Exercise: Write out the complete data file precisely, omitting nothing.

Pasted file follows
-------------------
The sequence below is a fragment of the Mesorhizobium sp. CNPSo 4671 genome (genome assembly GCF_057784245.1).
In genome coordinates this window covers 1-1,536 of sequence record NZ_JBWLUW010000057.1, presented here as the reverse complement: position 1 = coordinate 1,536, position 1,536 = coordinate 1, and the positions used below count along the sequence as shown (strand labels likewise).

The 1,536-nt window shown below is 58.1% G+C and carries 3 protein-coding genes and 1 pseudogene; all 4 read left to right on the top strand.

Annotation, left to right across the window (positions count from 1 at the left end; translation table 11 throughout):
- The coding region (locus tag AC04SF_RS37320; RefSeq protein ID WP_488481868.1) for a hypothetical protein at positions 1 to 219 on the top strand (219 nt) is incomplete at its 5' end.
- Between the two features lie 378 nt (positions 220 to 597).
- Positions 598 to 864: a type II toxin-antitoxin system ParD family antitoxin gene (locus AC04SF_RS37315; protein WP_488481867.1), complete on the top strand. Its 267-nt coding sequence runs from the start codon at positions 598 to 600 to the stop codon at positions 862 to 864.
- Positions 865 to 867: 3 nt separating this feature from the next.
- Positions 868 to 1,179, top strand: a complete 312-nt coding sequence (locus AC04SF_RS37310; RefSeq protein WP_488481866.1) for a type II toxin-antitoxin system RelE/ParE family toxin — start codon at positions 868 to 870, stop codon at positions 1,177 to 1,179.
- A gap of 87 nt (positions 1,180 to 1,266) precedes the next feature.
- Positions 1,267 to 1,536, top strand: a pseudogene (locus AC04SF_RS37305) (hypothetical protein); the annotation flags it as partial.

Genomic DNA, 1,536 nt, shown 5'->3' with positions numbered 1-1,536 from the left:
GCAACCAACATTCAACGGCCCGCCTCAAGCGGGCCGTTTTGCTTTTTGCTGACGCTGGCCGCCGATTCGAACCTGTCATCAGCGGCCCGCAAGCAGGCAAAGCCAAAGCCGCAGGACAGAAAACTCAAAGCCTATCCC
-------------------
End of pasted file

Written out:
The sequence below is a fragment of the Mesorhizobium sp. CNPSo 4671 genome (genome assembly GCF_057784245.1).
In genome coordinates this window covers 1-1,536 of sequence record NZ_JBWLUW010000057.1, presented here as the reverse complement: position 1 = coordinate 1,536, position 1,536 = coordinate 1, and the positions used below count along the sequence as shown (strand labels likewise).

The 1,536-nt window shown below is 58.1% G+C and carries 3 protein-coding genes and 1 pseudogene; all 4 read left to right on the top strand.

Annotation, left to right across the window (positions count from 1 at the left end; translation table 11 throughout):
- The coding region (locus tag AC04SF_RS37320; RefSeq protein ID WP_488481868.1) for a hypothetical protein at positions 1 to 219 on the top strand (219 nt) is incomplete at its 5' end.
- Between the two features lie 378 nt (positions 220 to 597).
- Positions 598 to 864: a type II toxin-antitoxin system ParD family antitoxin gene (locus AC04SF_RS37315; protein WP_488481867.1), complete on the top strand. Its 267-nt coding sequence runs from the start codon at positions 598 to 600 to the stop codon at positions 862 to 864.
- Positions 865 to 867: 3 nt separating this feature from the next.
- Positions 868 to 1,179, top strand: a complete 312-nt coding sequence (locus AC04SF_RS37310; RefSeq protein WP_488481866.1) for a type II toxin-antitoxin system RelE/ParE family toxin — start codon at positions 868 to 870, stop codon at positions 1,177 to 1,179.
- A gap of 87 nt (positions 1,180 to 1,266) precedes the next feature.
- Positions 1,267 to 1,536, top strand: a pseudogene (locus AC04SF_RS37305) (hypothetical protein); the annotation flags it as partial.

Genomic DNA, 1,536 nt, shown 5'->3' with positions numbered 1-1,536 from the left:
GCAACCAACATTCAACGGCCCGCCTCAAGCGGGCCGTTTTGCTTTTTGCTGACGCTGGCCGCCGATTCGAACCTGTCATCAGCGGCCCGCAAGCAGGCAAAGCCAAAGCCGCAGGACAGAAAACTCAAAGCCTATCCC